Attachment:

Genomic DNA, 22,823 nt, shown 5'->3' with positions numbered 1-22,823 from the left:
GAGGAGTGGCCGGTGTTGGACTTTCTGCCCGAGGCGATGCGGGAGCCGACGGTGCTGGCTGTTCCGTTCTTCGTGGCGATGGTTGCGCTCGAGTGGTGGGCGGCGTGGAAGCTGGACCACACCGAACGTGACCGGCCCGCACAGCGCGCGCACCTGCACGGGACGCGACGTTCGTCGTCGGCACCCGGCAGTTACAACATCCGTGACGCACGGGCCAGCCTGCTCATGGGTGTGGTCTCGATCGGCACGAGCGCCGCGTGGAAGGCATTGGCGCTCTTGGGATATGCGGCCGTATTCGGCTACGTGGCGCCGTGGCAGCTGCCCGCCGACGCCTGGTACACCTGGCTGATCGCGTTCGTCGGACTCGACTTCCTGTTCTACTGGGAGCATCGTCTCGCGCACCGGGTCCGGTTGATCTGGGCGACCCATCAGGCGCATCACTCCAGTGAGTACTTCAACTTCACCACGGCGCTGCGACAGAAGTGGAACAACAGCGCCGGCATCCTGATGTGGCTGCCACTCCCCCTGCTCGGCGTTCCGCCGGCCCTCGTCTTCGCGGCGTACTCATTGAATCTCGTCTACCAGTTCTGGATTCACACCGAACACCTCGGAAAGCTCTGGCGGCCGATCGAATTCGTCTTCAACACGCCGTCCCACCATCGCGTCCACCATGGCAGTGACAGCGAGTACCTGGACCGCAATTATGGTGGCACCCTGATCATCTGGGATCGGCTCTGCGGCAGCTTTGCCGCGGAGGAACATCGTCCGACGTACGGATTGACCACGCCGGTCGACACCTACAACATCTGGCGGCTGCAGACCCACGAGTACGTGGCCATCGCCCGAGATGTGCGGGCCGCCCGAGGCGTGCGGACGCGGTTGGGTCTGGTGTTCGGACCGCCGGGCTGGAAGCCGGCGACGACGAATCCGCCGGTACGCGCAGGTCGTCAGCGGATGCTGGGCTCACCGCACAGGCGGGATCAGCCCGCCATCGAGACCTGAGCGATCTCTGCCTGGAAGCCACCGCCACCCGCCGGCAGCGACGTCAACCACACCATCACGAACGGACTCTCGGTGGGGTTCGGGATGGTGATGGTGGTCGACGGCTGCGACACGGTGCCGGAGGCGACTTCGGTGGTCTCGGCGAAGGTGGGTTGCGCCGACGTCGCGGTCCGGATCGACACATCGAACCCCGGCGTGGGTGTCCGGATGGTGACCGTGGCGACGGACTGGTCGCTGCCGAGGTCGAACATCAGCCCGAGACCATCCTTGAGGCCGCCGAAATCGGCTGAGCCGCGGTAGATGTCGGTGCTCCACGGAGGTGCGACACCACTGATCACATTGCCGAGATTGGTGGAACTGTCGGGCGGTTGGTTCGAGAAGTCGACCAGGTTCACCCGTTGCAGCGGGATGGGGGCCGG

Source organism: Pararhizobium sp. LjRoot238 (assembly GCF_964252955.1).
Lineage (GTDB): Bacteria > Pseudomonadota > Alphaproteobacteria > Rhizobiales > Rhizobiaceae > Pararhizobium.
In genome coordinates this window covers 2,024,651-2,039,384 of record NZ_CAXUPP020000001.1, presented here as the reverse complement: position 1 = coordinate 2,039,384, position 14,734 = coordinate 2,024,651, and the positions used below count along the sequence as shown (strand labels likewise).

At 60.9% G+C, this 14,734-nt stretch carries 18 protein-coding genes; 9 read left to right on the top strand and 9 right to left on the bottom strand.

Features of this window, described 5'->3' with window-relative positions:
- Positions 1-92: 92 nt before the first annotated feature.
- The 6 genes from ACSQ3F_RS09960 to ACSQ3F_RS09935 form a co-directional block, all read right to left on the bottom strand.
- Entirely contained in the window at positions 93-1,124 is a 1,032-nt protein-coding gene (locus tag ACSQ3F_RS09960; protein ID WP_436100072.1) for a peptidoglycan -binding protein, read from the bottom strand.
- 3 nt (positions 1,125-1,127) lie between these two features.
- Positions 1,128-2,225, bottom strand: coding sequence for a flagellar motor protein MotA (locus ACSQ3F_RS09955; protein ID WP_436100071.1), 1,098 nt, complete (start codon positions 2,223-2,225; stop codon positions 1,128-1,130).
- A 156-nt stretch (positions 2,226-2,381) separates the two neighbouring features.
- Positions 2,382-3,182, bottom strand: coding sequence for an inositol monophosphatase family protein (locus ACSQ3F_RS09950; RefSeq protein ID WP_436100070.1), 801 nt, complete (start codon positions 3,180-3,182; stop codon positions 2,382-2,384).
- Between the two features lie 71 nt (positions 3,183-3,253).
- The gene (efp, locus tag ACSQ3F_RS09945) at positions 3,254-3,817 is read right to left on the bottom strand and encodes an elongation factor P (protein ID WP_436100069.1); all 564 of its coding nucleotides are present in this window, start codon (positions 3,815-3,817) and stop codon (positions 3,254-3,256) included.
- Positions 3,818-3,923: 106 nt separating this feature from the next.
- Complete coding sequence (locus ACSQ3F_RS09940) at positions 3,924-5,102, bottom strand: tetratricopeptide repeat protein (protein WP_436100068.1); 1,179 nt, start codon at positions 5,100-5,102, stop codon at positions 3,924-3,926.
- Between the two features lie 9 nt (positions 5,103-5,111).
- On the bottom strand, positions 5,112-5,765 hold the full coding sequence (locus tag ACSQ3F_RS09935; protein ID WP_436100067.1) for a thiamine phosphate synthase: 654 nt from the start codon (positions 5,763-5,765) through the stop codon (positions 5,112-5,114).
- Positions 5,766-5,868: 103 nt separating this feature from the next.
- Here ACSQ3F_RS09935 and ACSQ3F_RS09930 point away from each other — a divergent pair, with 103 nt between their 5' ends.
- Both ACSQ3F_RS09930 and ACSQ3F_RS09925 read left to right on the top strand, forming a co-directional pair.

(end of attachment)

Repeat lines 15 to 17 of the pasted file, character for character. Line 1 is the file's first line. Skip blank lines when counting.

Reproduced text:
- Between the two features lie 71 nt (positions 3,183-3,253).
- The gene (efp, locus tag ACSQ3F_RS09945) at positions 3,254-3,817 is read right to left on the bottom strand and encodes an elongation factor P (protein ID WP_436100069.1); all 564 of its coding nucleotides are present in this window, start codon (positions 3,815-3,817) and stop codon (positions 3,254-3,256) included.
- Positions 3,818-3,923: 106 nt separating this feature from the next.